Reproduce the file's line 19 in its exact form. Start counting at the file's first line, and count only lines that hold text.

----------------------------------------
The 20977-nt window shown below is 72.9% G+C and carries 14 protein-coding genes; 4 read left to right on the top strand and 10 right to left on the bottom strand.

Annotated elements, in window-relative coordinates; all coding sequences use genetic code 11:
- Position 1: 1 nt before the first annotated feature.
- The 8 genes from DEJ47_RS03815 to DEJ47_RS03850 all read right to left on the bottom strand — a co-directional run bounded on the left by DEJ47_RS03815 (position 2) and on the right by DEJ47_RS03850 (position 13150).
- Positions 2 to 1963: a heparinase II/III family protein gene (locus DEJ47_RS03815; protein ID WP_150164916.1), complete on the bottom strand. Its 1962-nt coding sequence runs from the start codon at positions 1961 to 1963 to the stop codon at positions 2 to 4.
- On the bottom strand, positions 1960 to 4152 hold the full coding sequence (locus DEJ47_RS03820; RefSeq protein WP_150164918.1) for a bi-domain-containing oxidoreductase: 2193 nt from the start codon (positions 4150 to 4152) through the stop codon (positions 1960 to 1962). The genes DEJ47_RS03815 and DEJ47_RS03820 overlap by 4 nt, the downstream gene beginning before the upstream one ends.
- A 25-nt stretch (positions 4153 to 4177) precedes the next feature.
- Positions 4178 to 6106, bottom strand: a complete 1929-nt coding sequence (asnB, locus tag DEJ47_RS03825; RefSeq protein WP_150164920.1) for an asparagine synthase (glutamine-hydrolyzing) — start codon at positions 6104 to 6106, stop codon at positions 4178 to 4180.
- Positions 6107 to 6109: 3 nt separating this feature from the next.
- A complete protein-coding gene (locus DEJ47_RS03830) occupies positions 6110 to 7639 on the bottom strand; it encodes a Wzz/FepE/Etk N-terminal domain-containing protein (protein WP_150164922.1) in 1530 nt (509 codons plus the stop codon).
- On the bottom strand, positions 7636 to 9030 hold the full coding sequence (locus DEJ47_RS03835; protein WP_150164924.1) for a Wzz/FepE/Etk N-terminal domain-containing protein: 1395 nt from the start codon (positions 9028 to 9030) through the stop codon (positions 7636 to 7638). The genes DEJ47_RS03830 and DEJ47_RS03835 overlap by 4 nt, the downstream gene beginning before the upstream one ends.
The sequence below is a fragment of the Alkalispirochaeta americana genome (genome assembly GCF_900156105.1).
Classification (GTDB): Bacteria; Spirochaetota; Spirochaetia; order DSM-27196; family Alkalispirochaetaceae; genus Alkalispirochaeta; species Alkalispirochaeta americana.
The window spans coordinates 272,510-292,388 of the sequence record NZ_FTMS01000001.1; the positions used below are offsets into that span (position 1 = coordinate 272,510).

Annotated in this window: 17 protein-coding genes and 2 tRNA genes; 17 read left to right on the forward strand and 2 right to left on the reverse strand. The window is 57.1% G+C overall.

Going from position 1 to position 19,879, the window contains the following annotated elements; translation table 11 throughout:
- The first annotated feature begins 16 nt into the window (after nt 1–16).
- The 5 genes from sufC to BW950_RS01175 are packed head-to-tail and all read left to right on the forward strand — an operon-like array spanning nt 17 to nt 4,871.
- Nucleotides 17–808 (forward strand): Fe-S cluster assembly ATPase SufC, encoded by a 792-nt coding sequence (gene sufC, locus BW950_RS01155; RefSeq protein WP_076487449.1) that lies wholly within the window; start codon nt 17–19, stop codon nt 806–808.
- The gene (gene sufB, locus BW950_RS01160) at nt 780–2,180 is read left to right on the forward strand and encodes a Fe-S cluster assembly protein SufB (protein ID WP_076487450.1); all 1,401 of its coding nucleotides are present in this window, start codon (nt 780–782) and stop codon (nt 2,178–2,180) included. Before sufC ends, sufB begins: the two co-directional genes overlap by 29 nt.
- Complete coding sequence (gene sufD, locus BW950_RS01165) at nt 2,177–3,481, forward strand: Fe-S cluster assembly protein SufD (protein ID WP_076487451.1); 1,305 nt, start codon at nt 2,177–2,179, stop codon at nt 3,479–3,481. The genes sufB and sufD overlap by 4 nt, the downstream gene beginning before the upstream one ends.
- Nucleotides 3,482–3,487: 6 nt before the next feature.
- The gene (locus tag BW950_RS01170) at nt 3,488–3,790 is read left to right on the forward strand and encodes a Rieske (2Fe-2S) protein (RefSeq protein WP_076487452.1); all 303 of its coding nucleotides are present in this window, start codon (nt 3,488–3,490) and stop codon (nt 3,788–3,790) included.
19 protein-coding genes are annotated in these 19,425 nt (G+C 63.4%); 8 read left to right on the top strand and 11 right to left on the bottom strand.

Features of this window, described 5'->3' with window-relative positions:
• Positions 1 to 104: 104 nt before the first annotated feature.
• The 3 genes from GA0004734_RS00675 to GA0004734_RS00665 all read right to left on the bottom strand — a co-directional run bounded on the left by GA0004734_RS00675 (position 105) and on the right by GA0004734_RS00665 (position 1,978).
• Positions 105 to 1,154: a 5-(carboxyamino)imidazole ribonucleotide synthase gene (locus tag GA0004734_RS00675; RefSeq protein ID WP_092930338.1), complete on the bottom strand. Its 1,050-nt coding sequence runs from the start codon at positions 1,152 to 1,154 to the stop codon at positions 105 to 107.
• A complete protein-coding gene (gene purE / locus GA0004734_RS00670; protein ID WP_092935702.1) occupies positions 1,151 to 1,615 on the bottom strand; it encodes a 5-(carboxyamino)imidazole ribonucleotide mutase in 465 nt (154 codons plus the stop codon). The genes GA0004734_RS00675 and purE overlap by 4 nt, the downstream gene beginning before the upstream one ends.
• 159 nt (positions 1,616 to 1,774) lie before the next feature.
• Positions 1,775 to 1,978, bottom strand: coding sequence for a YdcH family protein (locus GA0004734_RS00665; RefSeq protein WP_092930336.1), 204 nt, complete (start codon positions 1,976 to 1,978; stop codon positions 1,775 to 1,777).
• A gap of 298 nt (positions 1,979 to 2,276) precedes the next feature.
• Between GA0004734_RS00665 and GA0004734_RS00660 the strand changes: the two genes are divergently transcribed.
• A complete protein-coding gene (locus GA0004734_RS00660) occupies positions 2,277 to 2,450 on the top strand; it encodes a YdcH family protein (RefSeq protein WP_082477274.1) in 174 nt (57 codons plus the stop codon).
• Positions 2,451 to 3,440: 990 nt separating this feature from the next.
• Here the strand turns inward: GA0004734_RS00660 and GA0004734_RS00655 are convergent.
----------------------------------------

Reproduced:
- Nucleotides 17–808 (forward strand): Fe-S cluster assembly ATPase SufC, encoded by a 792-nt coding sequence (gene sufC, locus BW950_RS01155; RefSeq protein WP_076487449.1) that lies wholly within the window; start codon nt 17–19, stop codon nt 806–808.